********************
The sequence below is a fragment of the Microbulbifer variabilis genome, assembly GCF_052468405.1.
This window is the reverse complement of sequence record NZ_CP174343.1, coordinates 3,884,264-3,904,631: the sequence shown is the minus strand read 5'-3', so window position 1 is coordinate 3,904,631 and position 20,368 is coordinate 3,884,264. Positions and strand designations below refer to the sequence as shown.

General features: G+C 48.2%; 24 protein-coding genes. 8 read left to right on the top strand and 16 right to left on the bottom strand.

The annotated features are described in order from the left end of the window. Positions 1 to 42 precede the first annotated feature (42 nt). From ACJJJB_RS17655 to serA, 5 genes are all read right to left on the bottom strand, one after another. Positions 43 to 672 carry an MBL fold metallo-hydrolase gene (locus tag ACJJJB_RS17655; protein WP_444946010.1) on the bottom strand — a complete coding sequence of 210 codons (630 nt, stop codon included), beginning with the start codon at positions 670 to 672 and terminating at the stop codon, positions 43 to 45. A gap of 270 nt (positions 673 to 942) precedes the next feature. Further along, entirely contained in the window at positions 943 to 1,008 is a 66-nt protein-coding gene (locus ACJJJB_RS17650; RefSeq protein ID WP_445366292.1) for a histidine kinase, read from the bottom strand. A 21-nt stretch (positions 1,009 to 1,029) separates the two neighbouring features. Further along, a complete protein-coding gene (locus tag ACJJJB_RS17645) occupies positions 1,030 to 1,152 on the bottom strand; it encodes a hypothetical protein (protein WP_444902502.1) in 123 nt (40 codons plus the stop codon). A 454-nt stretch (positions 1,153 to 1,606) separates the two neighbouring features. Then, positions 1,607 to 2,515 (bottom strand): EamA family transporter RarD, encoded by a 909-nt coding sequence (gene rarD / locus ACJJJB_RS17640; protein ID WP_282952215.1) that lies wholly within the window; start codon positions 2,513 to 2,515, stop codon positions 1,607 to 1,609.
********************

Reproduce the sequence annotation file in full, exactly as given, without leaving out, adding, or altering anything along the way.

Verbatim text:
The sequence below is a fragment of the Microbulbifer variabilis genome, assembly GCF_052468405.1.
This window is the reverse complement of sequence record NZ_CP174343.1, coordinates 3,884,264-3,904,631: the sequence shown is the minus strand read 5'-3', so window position 1 is coordinate 3,904,631 and position 20,368 is coordinate 3,884,264. Positions and strand designations below refer to the sequence as shown.

General features: G+C 48.2%; 24 protein-coding genes. 8 read left to right on the top strand and 16 right to left on the bottom strand.

The annotated features are described in order from the left end of the window. Positions 1 to 42 precede the first annotated feature (42 nt). From ACJJJB_RS17655 to serA, 5 genes are all read right to left on the bottom strand, one after another. Positions 43 to 672 carry an MBL fold metallo-hydrolase gene (locus tag ACJJJB_RS17655; protein WP_444946010.1) on the bottom strand — a complete coding sequence of 210 codons (630 nt, stop codon included), beginning with the start codon at positions 670 to 672 and terminating at the stop codon, positions 43 to 45. A gap of 270 nt (positions 673 to 942) precedes the next feature. Further along, entirely contained in the window at positions 943 to 1,008 is a 66-nt protein-coding gene (locus ACJJJB_RS17650; RefSeq protein ID WP_445366292.1) for a histidine kinase, read from the bottom strand. A 21-nt stretch (positions 1,009 to 1,029) separates the two neighbouring features. Further along, a complete protein-coding gene (locus tag ACJJJB_RS17645) occupies positions 1,030 to 1,152 on the bottom strand; it encodes a hypothetical protein (protein WP_444902502.1) in 123 nt (40 codons plus the stop codon). A 454-nt stretch (positions 1,153 to 1,606) separates the two neighbouring features. Then, positions 1,607 to 2,515 (bottom strand): EamA family transporter RarD, encoded by a 909-nt coding sequence (gene rarD / locus ACJJJB_RS17640; protein ID WP_282952215.1) that lies wholly within the window; start codon positions 2,513 to 2,515, stop codon positions 1,607 to 1,609.